Supporting shared hypothesis testing in the biomedical domain

Asan Agibetov, Ernesto Jiménez-Ruiz, Marta Ondrésik, Alessandro Solimando, Imon Banerjee, Giovanna Guerrini, Chiara E. Catalano, Joaquim M. Oliveira, Giuseppe Patanè, Rui L. Reis, Michela Spagnuolo

Research output: Contribution to journalArticlepeer-review


Background: Pathogenesis of inflammatory diseases can be tracked by studying the causality relationships among the factors contributing to its development. We could, for instance, hypothesize on the connections of the pathogenesis outcomes to the observed conditions. And to prove such causal hypotheses we would need to have the full understanding of the causal relationships, and we would have to provide all the necessary evidences to support our claims. In practice, however, we might not possess all the background knowledge on the causality relationships, and we might be unable to collect all the evidence to prove our hypotheses. Results: In this work we propose a methodology for the translation of biological knowledge on causality relationships of biological processes and their effects on conditions to a computational framework for hypothesis testing. The methodology consists of two main points: hypothesis graph construction from the formalization of the background knowledge on causality relationships, and confidence measurement in a causality hypothesis as a normalized weighted path computation in the hypothesis graph. In this framework, we can simulate collection of evidences and assess confidence in a causality hypothesis by measuring it proportionally to the amount of available knowledge and collected evidences. Conclusions: We evaluate our methodology on a hypothesis graph that represents both contributing factors which may cause cartilage degradation and the factors which might be caused by the cartilage degradation during osteoarthritis. Hypothesis graph construction has proven to be robust to the addition of potentially contradictory information on the simultaneously positive and negative effects. The obtained confidence measures for the specific causality hypotheses have been validated by our domain experts, and, correspond closely to their subjective assessments of confidences in investigated hypotheses. Overall, our methodology for a shared hypothesis testing framework exhibits important properties that researchers will find useful in literature review for their experimental studies, planning and prioritizing evidence collection acquisition procedures, and testing their hypotheses with different depths of knowledge on causal dependencies of biological processes and their effects on the observed conditions.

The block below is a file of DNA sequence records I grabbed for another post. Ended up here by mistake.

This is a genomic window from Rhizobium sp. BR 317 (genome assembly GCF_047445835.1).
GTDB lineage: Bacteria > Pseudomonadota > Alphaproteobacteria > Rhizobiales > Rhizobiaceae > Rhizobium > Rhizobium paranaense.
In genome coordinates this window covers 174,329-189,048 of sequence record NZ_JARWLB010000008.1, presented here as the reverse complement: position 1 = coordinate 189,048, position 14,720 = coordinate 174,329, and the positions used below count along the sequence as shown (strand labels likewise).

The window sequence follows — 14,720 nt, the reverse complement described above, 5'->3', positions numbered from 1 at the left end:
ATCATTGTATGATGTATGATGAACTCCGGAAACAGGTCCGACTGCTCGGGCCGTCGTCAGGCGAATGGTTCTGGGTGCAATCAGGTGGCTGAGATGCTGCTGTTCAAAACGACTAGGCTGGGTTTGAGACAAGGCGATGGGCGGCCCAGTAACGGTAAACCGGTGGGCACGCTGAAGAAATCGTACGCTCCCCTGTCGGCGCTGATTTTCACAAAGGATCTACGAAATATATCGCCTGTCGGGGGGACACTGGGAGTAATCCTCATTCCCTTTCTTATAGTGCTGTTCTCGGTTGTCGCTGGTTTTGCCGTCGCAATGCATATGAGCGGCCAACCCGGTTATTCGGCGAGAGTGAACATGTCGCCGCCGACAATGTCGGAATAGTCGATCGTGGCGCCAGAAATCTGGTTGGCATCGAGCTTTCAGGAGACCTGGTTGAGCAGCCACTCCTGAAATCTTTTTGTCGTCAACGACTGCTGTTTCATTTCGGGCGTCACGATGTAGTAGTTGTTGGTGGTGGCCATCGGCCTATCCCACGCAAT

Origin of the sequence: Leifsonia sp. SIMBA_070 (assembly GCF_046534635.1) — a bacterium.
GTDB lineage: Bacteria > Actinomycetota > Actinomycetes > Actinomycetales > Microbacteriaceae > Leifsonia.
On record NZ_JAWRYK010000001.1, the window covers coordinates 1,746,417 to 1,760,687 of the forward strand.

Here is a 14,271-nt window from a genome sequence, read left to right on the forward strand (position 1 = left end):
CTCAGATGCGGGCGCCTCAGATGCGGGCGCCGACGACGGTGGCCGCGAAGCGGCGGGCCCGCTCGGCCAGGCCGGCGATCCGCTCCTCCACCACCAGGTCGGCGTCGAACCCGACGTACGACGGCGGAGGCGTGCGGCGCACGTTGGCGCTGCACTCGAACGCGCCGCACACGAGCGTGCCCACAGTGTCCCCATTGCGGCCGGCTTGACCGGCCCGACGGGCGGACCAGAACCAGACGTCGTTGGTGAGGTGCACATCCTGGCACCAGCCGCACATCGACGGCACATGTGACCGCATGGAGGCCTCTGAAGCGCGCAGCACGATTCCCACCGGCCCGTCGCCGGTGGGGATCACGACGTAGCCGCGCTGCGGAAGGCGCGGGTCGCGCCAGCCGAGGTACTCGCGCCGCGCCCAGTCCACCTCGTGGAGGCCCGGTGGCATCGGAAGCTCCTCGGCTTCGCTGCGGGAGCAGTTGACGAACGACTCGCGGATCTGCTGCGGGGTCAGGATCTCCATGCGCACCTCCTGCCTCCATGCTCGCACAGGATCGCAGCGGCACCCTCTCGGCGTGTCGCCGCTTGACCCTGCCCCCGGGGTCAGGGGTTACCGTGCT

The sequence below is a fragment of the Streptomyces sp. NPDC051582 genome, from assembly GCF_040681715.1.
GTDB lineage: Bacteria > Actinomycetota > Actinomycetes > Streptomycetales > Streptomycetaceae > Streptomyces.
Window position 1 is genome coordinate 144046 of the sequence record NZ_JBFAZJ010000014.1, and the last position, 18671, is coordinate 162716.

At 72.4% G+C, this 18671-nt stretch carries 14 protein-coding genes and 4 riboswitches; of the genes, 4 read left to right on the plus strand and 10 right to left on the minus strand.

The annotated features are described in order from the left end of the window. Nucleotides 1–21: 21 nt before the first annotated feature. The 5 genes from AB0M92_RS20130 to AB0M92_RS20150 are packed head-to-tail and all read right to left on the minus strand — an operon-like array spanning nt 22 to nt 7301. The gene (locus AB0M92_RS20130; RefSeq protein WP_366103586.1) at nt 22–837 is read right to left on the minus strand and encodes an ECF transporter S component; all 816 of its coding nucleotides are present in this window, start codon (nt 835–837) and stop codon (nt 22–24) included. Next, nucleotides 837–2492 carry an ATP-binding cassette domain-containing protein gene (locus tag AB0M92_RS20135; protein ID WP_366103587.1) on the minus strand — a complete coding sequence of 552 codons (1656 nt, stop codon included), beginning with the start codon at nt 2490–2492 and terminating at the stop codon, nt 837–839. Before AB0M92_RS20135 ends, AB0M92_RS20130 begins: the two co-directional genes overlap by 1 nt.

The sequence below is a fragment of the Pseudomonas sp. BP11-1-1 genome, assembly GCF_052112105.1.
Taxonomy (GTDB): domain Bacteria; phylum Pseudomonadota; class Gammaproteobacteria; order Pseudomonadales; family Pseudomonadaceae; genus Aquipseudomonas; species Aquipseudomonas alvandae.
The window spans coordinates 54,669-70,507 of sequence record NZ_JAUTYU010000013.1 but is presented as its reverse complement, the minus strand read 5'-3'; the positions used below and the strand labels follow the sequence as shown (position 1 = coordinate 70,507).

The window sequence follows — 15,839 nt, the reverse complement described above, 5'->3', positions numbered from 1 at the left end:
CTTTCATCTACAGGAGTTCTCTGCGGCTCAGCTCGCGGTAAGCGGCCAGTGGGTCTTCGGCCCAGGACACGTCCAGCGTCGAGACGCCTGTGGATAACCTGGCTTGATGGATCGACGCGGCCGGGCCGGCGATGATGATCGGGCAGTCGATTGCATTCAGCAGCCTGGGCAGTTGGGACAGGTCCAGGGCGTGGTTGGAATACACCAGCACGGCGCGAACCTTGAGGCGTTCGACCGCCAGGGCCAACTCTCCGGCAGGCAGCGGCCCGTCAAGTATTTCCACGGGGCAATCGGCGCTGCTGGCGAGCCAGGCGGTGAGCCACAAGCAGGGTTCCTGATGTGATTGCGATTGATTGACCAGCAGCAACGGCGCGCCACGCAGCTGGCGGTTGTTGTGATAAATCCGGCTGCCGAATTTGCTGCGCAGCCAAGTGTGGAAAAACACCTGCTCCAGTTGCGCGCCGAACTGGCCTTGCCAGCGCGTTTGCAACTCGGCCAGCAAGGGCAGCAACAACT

Original languageEnglish (US)
Article number9
JournalJournal of Biomedical Semantics
Issue number1
StatePublished - Feb 8 2018


  • Biomedical ontology
  • Hypothesis testing
  • Incomplete knowledge
  • Network analysis
  • Ontology mapings

ASJC Scopus subject areas

  • Information Systems
  • Computer Science Applications
  • Health Informatics
  • Computer Networks and Communications


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